Researchers have recently identified 395 genes that are expressed differently in individuals with type 2 diabetes, with one of the genes showing a very strong association with impaired insulin secretion. Now, researchers are investigating if using the genetic CRISPR/Cas9 scissors to correct the gene's activity is possible.
The scientific paper published in the Journal of Clinical Investigation (JCI) showed that among the 395 identified genes, 94 were already previously known. This study analyzed insulin-producing cells from 283 individuals with or without type 2 diabetes.
Karl Bacos, associate professor in experimental diabetes research at Lund University and the study's lead, identified a gene showing a robust association with impaired insulin secretion called PAX5 (previously shown to be associated with leukaemia, however, lacks studies showing its role in the pancreatic islets and diabetes). The researchers described that their long-term goal is regulating the activity of PAX5 using the genetic scissors and restoring PAX5 levels in individuals with type 2 diabetes, particularly in a subgroup called SIDD (Severe insulin-deficient diabetes).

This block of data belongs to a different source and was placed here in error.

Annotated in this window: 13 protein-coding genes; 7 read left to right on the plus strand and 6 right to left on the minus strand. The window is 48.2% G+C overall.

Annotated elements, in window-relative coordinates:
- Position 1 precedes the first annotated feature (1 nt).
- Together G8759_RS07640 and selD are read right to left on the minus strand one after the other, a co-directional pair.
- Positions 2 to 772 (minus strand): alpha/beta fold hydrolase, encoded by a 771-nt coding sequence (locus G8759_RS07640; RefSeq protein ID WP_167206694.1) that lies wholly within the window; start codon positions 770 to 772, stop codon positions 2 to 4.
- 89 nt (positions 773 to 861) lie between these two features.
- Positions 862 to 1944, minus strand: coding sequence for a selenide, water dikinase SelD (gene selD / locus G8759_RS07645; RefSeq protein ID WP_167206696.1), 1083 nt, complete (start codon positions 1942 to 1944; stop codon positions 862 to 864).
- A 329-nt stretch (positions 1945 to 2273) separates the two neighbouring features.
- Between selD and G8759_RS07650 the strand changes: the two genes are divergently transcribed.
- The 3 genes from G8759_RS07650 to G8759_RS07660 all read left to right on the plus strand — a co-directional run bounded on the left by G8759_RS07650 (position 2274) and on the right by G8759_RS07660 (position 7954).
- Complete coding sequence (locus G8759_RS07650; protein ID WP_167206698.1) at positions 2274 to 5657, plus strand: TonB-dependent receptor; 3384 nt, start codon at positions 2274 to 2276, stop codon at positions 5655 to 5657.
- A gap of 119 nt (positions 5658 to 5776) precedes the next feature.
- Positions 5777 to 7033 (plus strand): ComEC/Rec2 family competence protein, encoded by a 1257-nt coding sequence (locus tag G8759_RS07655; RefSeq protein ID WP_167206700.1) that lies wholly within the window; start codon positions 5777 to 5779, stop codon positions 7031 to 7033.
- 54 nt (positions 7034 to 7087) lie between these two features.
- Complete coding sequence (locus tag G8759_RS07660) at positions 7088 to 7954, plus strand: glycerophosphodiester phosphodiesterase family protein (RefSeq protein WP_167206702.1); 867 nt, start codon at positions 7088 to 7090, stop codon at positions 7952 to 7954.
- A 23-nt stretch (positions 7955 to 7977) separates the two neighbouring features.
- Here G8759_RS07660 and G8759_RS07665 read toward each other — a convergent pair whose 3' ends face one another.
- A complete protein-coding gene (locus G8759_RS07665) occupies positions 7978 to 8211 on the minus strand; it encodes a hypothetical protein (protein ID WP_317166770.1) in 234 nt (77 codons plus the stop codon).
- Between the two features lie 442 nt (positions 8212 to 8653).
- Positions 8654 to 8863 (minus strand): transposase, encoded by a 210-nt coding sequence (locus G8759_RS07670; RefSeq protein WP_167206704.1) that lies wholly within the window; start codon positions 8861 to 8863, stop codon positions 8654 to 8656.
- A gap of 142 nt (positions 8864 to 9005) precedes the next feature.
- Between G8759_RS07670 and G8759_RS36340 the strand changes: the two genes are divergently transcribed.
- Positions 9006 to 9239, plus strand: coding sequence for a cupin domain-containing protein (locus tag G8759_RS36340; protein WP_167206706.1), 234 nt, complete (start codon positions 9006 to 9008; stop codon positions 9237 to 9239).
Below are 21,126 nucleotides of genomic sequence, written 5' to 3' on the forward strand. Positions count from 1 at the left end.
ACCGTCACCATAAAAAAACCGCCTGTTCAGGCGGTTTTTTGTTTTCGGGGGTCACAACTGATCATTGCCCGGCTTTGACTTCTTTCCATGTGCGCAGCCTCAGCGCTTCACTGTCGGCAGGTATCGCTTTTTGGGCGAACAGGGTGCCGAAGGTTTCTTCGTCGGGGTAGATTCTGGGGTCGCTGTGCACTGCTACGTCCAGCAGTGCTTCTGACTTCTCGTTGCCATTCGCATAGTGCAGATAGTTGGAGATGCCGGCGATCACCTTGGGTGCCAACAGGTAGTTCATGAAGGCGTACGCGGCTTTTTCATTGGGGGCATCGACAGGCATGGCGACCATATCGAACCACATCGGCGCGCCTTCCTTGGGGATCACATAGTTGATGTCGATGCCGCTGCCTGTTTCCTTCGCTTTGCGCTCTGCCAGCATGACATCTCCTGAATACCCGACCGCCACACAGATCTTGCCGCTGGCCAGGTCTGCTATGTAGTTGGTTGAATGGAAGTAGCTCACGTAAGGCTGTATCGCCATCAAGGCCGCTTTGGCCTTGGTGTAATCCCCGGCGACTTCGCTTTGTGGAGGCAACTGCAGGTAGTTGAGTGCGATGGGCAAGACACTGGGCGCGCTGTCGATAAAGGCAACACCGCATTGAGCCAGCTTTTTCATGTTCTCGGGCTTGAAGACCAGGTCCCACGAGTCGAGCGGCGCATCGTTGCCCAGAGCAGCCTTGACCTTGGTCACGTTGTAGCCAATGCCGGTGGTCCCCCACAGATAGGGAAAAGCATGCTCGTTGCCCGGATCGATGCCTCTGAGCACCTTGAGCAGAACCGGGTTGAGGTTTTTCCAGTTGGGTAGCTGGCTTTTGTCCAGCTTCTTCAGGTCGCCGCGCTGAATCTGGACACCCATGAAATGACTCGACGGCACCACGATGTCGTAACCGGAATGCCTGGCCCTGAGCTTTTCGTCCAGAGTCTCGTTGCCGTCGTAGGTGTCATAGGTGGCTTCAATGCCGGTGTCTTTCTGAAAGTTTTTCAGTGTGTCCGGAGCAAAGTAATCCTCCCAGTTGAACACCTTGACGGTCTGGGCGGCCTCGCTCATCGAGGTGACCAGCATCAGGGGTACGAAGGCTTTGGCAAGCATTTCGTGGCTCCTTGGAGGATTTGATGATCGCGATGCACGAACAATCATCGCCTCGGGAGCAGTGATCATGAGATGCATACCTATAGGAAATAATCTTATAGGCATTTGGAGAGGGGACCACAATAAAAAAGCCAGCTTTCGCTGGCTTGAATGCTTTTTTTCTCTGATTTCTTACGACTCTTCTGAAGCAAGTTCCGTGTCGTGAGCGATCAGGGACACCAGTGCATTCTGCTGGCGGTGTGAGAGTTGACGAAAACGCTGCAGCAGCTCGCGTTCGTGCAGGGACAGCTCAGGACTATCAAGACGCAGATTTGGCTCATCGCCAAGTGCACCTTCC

Charlotte Ling, the study's co-author, says, "Restoring PAX5 levels
may be particularly be beneficial in future treatments for this subset of
patients as Type 2 diabetes is an expanding global public health problem, and
we urgently need to find new strategies to treat the disease".
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